Empowering Others

How Sarah Gabor-Martinez Channels Her Experiences to Create Safe Spaces for Others

Many international students face challenges when they first come to Canada. It isn’t always just about culture shock. It can be a very lonely experience at first, and sometimes isolating, especially when the dominant culture isn’t welcoming.

International Womens Day 2016Sarah Gabor-Martinez (BA ’17, Cert Lens of Empowerment ’15, Cert Indigenous Maps, Films, Rights and Land Claims ’17) has built her career around solving these challenges.  Her work as the Coordinator of Global Engagement & Contact Training at UFV International is built around creating spaces for international students to find themselves in a Canadian context.  Sarah pours her personal experiences and insights into this space.

“One could say it is in my blood,” says Gabor-Martinez. “Both my parents worked in the field of social justice. It is how they initially met in Mexico. They worked for a non-profit peace organization called Casa de los Amigos, which translates to Friends House. There, they supported and housed refugees escaping violence from South and Central American countries.”

Gabor-Martinez grew up as a mixed-race Canadian, an identity that is not uncommon, but one that has often left her feeling ‘othered’.

“As a biracial woman, I often find I don’t know where I truly belong,” she says. “I have experienced not being truly welcomed by other Latinx people since I am not 100% Mexican by blood and not accepted by other white people because I did not conform to their standards.”

Elementary school was where she first learned that her classmates viewed her as a racialized person.

“One day, in class we were both used as an anti-racism training example,” says Gabor-Martinez. “The teacher explained to our class that just because me and the other student had darker skin did not mean we should be racist to them. At that moment, I remembered being shocked and puzzled because I did not see myself as different.”

It’s this upbringing and experience that influences Gabor-Martinez’s work and drives her to create welcoming and engaging spaces for international students. During her time as a student at UFV, she took part in several activist groups including the UFV OXFAM Club.

OXFAM is a Non-Government Organization that works towards ending world poverty by empowering women’s rights. While a part of the UFV club, including acting as its president in 2015, she hosted several on-campus events and advocacy campaigns.

“While I was the club president in 2015, I hosted a fundraiser called Oxjam, a music soiree at the old Aftermath student pub,” says Gabor-Martinez. “We invited Miriam Palacios, who worked as an OXFAM Policy and Outreach officer, as our keynote speaker to educate how women are responsible for the majority of food production in many developing countries, despite having restricted access to markets, land, and credit.”

She also supported several initiatives around International Women’s Day.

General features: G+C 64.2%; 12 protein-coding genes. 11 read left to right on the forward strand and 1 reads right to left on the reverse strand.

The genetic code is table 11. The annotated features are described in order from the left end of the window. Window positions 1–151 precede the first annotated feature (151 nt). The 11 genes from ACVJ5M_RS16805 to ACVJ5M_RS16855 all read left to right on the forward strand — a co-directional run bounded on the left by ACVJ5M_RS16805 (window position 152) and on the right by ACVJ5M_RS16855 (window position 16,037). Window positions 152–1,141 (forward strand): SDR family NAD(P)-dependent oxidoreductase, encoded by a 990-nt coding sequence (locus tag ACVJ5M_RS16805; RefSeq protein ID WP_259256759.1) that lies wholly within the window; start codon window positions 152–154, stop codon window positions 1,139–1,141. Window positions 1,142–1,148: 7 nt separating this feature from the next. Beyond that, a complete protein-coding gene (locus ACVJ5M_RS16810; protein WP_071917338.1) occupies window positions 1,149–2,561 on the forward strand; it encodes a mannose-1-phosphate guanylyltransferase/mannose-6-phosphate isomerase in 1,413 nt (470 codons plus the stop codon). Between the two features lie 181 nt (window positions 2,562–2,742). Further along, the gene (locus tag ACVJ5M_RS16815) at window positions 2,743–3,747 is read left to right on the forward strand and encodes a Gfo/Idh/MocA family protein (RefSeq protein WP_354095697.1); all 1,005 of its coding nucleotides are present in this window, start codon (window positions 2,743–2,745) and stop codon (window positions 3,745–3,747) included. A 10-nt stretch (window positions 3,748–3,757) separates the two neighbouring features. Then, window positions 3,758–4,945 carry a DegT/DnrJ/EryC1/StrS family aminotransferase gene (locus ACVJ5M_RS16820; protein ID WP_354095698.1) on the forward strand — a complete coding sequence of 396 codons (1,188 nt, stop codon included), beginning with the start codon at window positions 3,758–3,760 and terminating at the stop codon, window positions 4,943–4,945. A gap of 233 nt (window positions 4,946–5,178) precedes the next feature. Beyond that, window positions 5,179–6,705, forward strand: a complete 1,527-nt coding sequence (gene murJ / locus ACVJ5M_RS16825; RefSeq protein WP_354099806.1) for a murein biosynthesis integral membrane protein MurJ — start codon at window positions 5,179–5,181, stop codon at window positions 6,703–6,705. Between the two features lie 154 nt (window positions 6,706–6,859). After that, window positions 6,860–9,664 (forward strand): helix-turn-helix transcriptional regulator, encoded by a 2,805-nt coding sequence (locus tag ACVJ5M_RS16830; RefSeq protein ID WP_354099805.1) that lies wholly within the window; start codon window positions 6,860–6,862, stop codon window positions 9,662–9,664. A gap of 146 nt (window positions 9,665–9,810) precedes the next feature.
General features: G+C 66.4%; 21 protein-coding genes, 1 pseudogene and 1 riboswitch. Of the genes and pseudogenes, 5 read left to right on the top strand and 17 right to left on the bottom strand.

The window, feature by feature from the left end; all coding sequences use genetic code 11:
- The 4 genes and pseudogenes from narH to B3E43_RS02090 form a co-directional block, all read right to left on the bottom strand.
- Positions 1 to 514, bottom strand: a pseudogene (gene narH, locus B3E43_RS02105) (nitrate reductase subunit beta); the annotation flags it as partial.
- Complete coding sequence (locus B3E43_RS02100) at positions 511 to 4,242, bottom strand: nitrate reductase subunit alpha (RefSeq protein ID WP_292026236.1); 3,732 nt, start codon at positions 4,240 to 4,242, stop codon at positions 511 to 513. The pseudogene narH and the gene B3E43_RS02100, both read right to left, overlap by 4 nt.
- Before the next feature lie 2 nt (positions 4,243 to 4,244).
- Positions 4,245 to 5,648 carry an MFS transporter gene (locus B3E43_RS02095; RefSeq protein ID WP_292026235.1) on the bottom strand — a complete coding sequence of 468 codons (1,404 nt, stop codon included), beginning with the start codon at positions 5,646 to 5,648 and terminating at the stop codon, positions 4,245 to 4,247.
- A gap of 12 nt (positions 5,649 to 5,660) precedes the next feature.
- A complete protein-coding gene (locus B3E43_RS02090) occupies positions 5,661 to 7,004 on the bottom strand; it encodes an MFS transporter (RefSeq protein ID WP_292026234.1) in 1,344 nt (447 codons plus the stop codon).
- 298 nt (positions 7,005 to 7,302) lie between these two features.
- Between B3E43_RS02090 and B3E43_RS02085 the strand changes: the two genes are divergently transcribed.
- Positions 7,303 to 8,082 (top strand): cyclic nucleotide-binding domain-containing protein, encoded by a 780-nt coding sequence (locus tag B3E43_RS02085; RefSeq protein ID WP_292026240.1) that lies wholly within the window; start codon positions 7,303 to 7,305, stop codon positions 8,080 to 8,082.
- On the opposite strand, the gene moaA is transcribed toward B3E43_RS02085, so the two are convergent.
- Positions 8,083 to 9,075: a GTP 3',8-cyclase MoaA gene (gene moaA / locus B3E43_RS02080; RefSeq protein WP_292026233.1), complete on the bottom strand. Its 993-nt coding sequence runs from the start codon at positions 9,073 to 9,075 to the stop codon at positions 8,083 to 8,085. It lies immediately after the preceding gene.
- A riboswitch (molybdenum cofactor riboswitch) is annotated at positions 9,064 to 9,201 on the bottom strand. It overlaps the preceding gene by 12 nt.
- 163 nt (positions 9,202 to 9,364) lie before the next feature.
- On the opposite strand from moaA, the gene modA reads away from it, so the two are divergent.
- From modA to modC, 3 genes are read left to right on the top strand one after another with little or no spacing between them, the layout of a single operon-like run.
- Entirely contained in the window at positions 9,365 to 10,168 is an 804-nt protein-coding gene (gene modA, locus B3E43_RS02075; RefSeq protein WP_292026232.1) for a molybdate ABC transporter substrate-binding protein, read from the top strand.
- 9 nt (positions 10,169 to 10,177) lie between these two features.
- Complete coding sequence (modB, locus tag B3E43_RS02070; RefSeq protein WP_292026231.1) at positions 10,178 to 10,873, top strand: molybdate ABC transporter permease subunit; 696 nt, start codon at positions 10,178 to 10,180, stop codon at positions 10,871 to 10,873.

Since then, Gabor-Martinez has completed several degrees and minors, all stemming from her desire to understand different cultures with the aim of building equitable spaces.

Now at UFV International she is putting her efforts into practice. With the support of her team, she has helped rebrand and revise many of the programs UFV International offers to make the spaces more equitable and welcoming for international students.

“An equitable and accepting environment is when all of our identities are respected and empowered to be their authentic selves,” says Gabor-Martinez. “It can also be something as simple as taking the time to learn someone’s name correctly and make them feel a part of the community.”

But this work also requires building capacity in her students to be able to handle challenging situations.

oxfam up for debate campaign“In our recent training, my amazing student worker Niranjana suggested we expand our Building a Diverse and Inclusive Community, by adding a discussion about dominant culture and becoming an active bystander,” says Gabor-Martinez. “The discussion deeply resonated with most of them. One of our leaders even took the time to even thank us after the training as they have seen a friend navigate aggressions from our dominant culture.

“In my experience, I have learned that if you take the time to build intentional spaces where students can share their experiences and then provide tangible tools such as active bystander training, they can be empowered to be positive change makers.”

During the COVID-19 pandemic, the UFV International team found their students were having difficulties making connections and being an active part of the community while classes were strictly online. To counteract this, Gabor-Martinez and her colleague, Savannah Waite, rebranded the UFV International orientation.

They called it CLIMB.

“As we wanted to symbolize not only our beautiful backyard that are the Cascade mountains but also help the students recognize that they too are climbing their own mountains,” says Gabor-Martinez. “An international student journey to Canada is not an easy one. Especially during the pandemic.”

To build community, the pair were active on Instagram, creating reels and stories, sharing their experiences and their authentic personalities.

“The response from students was phenomenal,” says Gabor-Martinez. “We got more dm’s then emails and began to build strong connections with our remote students.”

Since then, international students have returned to campus, but Gabor-Martinez’s work hasn’t slowed down. She continues to work hard to make UFV’s spaces equitable and welcoming for international students.

She is joined by an amazing staff at UFV International who strive every day to reach this goal.

Keep an eye on the department’s social media to see their ongoing efforts.